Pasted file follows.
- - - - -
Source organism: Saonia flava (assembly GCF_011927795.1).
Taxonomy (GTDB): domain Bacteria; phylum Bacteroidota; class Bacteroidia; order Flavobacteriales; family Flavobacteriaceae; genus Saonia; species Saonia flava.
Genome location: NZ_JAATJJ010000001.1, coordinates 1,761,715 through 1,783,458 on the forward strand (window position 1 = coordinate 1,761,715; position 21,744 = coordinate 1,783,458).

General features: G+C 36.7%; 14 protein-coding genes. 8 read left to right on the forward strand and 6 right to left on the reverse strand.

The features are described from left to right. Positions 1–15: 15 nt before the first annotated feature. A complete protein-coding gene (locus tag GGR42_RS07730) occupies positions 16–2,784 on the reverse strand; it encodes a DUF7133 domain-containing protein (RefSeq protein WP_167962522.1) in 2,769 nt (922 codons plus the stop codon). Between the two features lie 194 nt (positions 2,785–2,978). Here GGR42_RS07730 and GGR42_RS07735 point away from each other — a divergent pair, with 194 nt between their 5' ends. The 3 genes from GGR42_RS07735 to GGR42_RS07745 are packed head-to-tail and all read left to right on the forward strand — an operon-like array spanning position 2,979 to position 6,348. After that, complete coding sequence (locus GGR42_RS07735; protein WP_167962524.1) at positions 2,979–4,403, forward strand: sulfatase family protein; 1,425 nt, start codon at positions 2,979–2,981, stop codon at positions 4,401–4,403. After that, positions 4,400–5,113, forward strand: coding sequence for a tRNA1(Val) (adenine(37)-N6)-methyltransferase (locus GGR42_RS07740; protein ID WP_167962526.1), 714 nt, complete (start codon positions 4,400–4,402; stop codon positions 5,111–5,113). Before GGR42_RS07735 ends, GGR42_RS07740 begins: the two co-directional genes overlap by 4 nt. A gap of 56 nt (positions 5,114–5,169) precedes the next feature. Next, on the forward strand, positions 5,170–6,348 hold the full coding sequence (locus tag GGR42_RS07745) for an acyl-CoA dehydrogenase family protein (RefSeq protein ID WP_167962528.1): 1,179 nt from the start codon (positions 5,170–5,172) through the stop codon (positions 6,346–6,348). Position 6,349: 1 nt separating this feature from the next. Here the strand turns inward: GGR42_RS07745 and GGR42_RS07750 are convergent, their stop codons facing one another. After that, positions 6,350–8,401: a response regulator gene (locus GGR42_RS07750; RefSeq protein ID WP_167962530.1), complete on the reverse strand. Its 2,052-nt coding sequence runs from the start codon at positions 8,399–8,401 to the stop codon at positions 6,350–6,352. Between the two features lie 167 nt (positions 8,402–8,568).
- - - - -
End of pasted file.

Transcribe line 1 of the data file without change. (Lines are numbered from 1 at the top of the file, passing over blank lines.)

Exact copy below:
Source organism: Saonia flava (assembly GCF_011927795.1).